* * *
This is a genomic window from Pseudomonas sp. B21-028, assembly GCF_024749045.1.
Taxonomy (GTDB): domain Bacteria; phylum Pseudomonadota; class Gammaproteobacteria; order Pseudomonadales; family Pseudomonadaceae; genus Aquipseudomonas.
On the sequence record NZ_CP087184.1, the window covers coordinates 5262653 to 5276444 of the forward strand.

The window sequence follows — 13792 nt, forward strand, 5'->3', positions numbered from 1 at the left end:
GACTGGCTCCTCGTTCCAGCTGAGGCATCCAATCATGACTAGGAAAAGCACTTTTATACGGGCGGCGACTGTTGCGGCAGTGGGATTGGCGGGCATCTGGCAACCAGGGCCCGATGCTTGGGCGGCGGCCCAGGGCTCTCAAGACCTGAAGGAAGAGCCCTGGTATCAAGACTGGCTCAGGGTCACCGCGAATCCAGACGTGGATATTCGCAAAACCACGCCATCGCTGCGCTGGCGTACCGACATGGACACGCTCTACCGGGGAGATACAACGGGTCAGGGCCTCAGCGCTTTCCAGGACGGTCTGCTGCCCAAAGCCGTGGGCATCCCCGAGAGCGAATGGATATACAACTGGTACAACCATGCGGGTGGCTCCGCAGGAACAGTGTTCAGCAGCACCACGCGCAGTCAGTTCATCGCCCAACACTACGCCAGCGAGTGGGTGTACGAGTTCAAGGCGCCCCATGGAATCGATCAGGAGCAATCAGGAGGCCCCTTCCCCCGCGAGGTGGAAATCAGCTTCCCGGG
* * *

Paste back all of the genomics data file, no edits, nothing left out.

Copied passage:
This is a genomic window from Pseudomonas sp. B21-028, assembly GCF_024749045.1.
Taxonomy (GTDB): domain Bacteria; phylum Pseudomonadota; class Gammaproteobacteria; order Pseudomonadales; family Pseudomonadaceae; genus Aquipseudomonas.
On the sequence record NZ_CP087184.1, the window covers coordinates 5262653 to 5276444 of the forward strand.

The window sequence follows — 13792 nt, forward strand, 5'->3', positions numbered from 1 at the left end:
GACTGGCTCCTCGTTCCAGCTGAGGCATCCAATCATGACTAGGAAAAGCACTTTTATACGGGCGGCGACTGTTGCGGCAGTGGGATTGGCGGGCATCTGGCAACCAGGGCCCGATGCTTGGGCGGCGGCCCAGGGCTCTCAAGACCTGAAGGAAGAGCCCTGGTATCAAGACTGGCTCAGGGTCACCGCGAATCCAGACGTGGATATTCGCAAAACCACGCCATCGCTGCGCTGGCGTACCGACATGGACACGCTCTACCGGGGAGATACAACGGGTCAGGGCCTCAGCGCTTTCCAGGACGGTCTGCTGCCCAAAGCCGTGGGCATCCCCGAGAGCGAATGGATATACAACTGGTACAACCATGCGGGTGGCTCCGCAGGAACAGTGTTCAGCAGCACCACGCGCAGTCAGTTCATCGCCCAACACTACGCCAGCGAGTGGGTGTACGAGTTCAAGGCGCCCCATGGAATCGATCAGGAGCAATCAGGAGGCCCCTTCCCCCGCGAGGTGGAAATCAGCTTCCCGGG